“…and your very flesh shall be a great poem…”
— Walt Whitman
Growing up just outside Washington, DC resulted in my childhood having it’s fair share of visits to historical sites, such as Civil War battlefields, like Gettysburg.
If you’ve ever been to a memorial site, especially one where great loss actually took place, you know that you can feel it. What you’re standing on at these places is sacred ground and each has a powerful energetic fingerprint. Perhaps you’ve felt it while visiting the 9/11 Memorial in New York City, Auschwitz in Poland, or The Killing Fields Museum in Cambodia.
Sadly the world is full of sites where atrocities took place and left an imprint, physical or energetic.
In my early twenties as I was emerging victorious from my own battle with anorexia the only way I could relate to my body was as this sacred ground. While not visible to the eye, my body felt like modern day Gettysburg battlefield.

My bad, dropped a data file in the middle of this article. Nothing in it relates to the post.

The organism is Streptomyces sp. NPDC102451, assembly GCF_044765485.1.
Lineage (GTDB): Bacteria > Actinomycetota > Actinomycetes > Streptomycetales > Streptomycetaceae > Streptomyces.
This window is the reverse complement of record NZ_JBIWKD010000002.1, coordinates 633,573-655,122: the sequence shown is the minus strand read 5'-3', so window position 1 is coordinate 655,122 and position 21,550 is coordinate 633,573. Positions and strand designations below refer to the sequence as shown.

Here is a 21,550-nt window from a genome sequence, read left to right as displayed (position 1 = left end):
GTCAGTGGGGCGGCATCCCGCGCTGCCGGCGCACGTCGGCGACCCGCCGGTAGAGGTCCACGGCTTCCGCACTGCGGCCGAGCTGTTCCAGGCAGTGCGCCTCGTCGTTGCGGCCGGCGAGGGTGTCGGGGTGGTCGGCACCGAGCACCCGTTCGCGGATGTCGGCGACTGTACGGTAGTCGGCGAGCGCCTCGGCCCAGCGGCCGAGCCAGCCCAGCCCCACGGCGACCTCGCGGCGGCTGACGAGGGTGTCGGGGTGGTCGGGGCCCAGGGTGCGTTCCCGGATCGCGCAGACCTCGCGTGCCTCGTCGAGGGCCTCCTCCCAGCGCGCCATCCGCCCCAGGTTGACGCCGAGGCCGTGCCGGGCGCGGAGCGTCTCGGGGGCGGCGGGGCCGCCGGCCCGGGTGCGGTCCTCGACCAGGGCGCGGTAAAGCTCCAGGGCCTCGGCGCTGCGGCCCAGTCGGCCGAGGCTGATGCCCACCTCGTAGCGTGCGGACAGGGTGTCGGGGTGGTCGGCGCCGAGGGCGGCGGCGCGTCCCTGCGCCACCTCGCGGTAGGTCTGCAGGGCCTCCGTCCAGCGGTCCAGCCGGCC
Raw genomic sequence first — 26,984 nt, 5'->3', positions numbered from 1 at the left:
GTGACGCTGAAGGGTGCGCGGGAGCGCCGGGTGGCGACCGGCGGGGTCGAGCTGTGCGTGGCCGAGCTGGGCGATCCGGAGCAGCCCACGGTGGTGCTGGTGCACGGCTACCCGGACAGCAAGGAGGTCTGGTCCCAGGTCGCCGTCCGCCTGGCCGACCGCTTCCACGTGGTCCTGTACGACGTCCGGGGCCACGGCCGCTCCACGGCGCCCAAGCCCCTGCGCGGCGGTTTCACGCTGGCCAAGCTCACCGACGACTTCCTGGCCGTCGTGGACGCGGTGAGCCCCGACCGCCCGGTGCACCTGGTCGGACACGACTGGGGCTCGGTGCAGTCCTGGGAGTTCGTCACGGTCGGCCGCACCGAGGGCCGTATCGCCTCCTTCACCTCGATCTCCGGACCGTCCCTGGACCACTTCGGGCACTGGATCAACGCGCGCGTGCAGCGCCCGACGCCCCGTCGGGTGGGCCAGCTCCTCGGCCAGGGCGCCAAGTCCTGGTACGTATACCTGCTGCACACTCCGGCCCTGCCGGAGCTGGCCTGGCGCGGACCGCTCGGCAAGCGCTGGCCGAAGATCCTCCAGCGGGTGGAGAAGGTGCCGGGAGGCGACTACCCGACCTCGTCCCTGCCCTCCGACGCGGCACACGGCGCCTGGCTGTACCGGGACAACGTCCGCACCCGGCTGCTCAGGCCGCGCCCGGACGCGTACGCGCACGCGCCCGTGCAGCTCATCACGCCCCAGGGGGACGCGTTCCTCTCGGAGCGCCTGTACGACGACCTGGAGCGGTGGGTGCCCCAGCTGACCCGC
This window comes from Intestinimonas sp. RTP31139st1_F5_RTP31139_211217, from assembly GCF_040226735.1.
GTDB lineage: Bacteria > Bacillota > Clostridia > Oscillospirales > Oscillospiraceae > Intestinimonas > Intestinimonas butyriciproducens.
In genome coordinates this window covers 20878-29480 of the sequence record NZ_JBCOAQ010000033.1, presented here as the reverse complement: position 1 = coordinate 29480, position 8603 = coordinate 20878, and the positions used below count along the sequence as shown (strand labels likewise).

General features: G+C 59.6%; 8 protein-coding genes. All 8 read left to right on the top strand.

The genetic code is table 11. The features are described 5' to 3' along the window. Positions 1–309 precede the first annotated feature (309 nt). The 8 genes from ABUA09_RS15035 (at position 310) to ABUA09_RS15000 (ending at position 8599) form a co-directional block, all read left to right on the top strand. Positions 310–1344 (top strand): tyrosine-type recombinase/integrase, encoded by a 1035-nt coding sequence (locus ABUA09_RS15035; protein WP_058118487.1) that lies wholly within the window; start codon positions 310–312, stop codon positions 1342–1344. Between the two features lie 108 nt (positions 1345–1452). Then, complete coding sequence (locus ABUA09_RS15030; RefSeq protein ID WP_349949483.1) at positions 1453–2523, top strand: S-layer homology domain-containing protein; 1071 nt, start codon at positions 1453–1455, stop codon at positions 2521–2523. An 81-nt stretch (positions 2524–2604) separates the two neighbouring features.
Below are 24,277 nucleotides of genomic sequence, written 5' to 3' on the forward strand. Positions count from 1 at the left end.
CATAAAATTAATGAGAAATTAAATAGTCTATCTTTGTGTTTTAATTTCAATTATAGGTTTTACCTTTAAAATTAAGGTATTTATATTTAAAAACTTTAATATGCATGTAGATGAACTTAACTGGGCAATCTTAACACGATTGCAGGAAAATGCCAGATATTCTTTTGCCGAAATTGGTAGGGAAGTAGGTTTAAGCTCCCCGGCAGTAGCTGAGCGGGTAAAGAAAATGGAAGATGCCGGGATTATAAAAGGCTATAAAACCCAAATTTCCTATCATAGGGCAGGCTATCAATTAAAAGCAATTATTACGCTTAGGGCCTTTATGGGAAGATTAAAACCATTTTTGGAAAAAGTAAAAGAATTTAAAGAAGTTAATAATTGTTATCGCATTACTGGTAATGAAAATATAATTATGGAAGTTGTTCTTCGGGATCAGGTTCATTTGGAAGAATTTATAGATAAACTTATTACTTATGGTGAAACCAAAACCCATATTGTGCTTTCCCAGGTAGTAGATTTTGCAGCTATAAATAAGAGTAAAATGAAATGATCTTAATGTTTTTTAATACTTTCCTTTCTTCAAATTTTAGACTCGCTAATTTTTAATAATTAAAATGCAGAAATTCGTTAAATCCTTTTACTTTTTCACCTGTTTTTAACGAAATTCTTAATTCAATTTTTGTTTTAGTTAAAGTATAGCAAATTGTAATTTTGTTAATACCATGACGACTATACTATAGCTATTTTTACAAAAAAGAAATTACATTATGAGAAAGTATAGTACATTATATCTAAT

This flesh—my flesh—was where a war had been fought and won.
And what this meant to me was that anything less than sacred awe was not good enough.
In the years since then I have encountered in my life and in the lives of those I work with serious trauma. Childhood abuse. Sexual assault. Mental illness. Loss of parents and children. Battles with cancer. Amputation.
And it doesn’t take catastrophic incidents like these to leave trauma. Life is traumatic.
Life is traumatic and our bodies bare the brunt of it. They are our sensory input tool and they are where we experience (or repress) emotion. Our bodies are the tools or fight or flight…or freeze. Our bodies are the recipient of heinous cultural norms. Our bodies, depending on where we live in the world, aren’t even always considered our own.
Life is also miraculous. The ways in which our body heals, allows for connection, creates new life, and enables our lives is marvelous.
All this is to say: feel the sacred ground you are living in.
Feel that you are sacred in every cell of your body.
Stand in awe of not just what has happened on your ‘land’ but on what you have survived and created.
Consider reverence as a new template for how you inhabit this flesh of yours.
Like Whitman says, your “flesh shall be a great poem”.